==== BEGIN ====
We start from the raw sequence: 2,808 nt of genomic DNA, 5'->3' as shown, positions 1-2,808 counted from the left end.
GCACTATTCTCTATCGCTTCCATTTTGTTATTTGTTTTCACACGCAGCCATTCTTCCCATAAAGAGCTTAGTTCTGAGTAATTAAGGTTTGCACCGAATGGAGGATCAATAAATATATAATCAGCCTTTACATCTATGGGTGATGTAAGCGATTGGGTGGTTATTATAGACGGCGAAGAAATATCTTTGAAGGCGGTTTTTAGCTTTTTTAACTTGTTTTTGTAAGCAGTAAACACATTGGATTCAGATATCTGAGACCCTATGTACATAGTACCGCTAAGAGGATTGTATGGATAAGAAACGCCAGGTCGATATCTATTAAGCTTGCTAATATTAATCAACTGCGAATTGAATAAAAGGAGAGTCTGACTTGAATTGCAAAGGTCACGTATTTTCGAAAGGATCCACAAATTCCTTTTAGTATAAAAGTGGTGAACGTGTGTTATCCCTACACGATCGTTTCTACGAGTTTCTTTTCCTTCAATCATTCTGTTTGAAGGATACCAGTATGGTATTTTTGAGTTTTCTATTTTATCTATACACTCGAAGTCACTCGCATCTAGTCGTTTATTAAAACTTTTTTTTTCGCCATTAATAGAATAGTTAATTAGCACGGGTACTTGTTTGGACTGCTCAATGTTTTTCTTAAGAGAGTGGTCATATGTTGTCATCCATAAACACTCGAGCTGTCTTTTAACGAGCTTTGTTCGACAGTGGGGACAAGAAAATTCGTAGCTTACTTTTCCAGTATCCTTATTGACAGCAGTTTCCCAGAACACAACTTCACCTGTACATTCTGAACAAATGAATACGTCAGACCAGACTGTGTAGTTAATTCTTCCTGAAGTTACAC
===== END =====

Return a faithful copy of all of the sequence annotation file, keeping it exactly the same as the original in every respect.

We start from the raw sequence: 2,808 nt of genomic DNA, 5'->3' as shown, positions 1-2,808 counted from the left end.
GCACTATTCTCTATCGCTTCCATTTTGTTATTTGTTTTCACACGCAGCCATTCTTCCCATAAAGAGCTTAGTTCTGAGTAATTAAGGTTTGCACCGAATGGAGGATCAATAAATATATAATCAGCCTTTACATCTATGGGTGATGTAAGCGATTGGGTGGTTATTATAGACGGCGAAGAAATATCTTTGAAGGCGGTTTTTAGCTTTTTTAACTTGTTTTTGTAAGCAGTAAACACATTGGATTCAGATATCTGAGACCCTATGTACATAGTACCGCTAAGAGGATTGTATGGATAAGAAACGCCAGGTCGATATCTATTAAGCTTGCTAATATTAATCAACTGCGAATTGAATAAAAGGAGAGTCTGACTTGAATTGCAAAGGTCACGTATTTTCGAAAGGATCCACAAATTCCTTTTAGTATAAAAGTGGTGAACGTGTGTTATCCCTACACGATCGTTTCTACGAGTTTCTTTTCCTTCAATCATTCTGTTTGAAGGATACCAGTATGGTATTTTTGAGTTTTCTATTTTATCTATACACTCGAAGTCACTCGCATCTAGTCGTTTATTAAAACTTTTTTTTTCGCCATTAATAGAATAGTTAATTAGCACGGGTACTTGTTTGGACTGCTCAATGTTTTTCTTAAGAGAGTGGTCATATGTTGTCATCCATAAACACTCGAGCTGTCTTTTAACGAGCTTTGTTCGACAGTGGGGACAAGAAAATTCGTAGCTTACTTTTCCAGTATCCTTATTGACAGCAGTTTCCCAGAACACAACTTCACCTGTACATTCTGAACAAATGAATACGTCAGACCAGACTGTGTAGTTAATTCTTCCTGAAGTTACAC